Sunday, 5 October
|The intricacies of a simple fried egg|
Good Morning Jessicca…
Artists need constantly to remind themselves of the nooks and crannies of everyday life. We easily overlook intriguing details and, instead, too frequently turn life’s makings into items consisting simply of name and a corresponding thumbnail description. We quickly reach a certain point as we grow where familiar surroundings no longer warrant anything more than the most cursory investigation. We’re preoccupied with responsibilities that come with maturity. How odd for us to stare at our food long enough to appreciate its fascinating minutia. Imagine examining each bite before placing it in your mouth and then pausing to consider the complexities of its flavor. This is not a behavior recommended for public observation. People may conclude you are either abusing a psychoactive drug or you have a debilitating neurosis. An unrestrained fascination with your food will earn you a card table in a lonely room so that your peculiar amusement will not disturb the other dinner guests.
Of course food is but of trifle interest when compared with the captivating power people have over us. We are all lifelong students of the myriad nuances of human behavior. What theater the human face provides. I’m guessing the eyes are people’s foremost means for determining the thoughts being processed behind another’s gaze. Of particular fascination for me is someone’s unfocused stare. Their sight is turned inward, riding a train of thought, and nearly oblivious to what is going on about them. While the eyelids remain open the eyes themselves are placed in ‘park’, careful not to deliver information that would distract the mind’s own self-absorption.
Second only to the eyes has to be the mouth. So what’s with the lips? We don’t really need a colored boundary around the mouth for eating. It’s only natural to conclude this coloration emphasizes the mouth’s disposition. Am I smiling? Is my mouth downturned? One can be a considerable distance from another’s face and still tell the nature of the approaching greeting, especially when the lips are parted to reveal the white of teeth. Teeth make one’s smile more expansive or a downturned mouth more threatening. Women augment their mouth’s display by adding dramatic color. Men can approximate the effect by growing a moustache. Of course, a bushy moustache obscures the mouth. What are we communicating here?
Then there is the kiss. A gentle peck on the cheek feels endearing but lips pressed against lips can be overwhelming - passionate, erotic. This is not automatic. Familiarity tends to neutralize this impact. The parting kiss or one of greeting within a relationship may mean anything from an unstated “I love you” to a polite gesture to a mere absentminded ritual. The sudden absence of this kiss is like firing a warning flare overhead. Beware. Something is amiss.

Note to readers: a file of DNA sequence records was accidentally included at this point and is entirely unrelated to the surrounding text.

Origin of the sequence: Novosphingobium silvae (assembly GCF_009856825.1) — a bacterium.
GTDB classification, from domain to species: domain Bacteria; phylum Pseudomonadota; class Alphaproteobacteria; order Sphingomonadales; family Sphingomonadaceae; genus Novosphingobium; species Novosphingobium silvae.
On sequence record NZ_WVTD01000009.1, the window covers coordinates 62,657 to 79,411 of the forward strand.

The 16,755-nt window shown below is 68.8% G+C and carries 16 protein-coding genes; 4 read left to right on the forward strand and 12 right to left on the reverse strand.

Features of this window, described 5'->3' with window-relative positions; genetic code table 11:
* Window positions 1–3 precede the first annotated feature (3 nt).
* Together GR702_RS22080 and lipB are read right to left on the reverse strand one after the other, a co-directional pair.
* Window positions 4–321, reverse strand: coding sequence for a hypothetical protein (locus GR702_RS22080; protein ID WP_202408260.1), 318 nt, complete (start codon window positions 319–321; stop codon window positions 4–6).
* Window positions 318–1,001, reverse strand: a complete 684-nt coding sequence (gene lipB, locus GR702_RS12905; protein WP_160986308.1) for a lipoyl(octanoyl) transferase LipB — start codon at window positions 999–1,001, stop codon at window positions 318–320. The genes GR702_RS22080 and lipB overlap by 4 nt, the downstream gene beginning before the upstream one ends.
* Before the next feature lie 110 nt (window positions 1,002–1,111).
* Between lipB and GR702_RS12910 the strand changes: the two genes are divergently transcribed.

Such intensity induced by the mouth makes it a clear scene-stealer. Still, the eyes compete with their special ‘come heather’ look. One secret to this attraction is the widening of one’s pupils at the very sight of you. The natural follow-up to this invitation would be a passionate, lingering kiss.
The stars of our ensemble clearly are the eyes and mouth but they can’t make it alone. The lines on our forehead play a solid supporting role – one that only increases with age. The smooth appearance of youth is slowly supplanted by lines recording our most characteristic expressions. We no longer are a blank slate. We exhibit a readymade map conveying our disposition of kindness or humor or something maybe dark, troubling. A smile on a face frozen with evil intent displays not so much a friendly welcome but more the lust of one about to devour a meal.
|Albert Finney prepares for 'King Lear' in The Dresser|
Eyebrows are like the animated hands of the storyteller. They vigorously amplify the intended meaning behind the furrows of one’s forehead. The stage actor’s skillful use of makeup projects his facial narrative to those without the good fortune of having front row seats. The clown’s makeup is an artistic mask depicting his character’s one basic outlook on life. He relies on his body language to give it variation.
It takes experience, practice and a conscious effort to disguise our true emotions from other probing eyes. Maturity requires of us this talent in order to smooth out everyday agitations and avoid dangerous pitfalls. Good neighbors don’t often exchange angry glares when confronted with mishaps and misunderstandings. Committed couples generally resist providing facial cues that invite romance with an attractive coworker. We learn there are proscribed times for drawing back the curtain to reveal our current feeling in its unadulterated full force. Unless swept up by overwhelming emotion we require both trust and love to give into the unguarded, naked face… wishing your child ‘Happy Birthday’; declaring ‘I love you’; ‘good morning’ to an aging parent enduring their steady decline. Our complex lives make moments of genuine expression without the hedge of circumspection truly rare. Being adult is a bit claustrophobic. I desire the expanse of an open range where human contact is uncommon enough to most always be a welcome event. Acting is unnecessary. There is only heartfelt good will.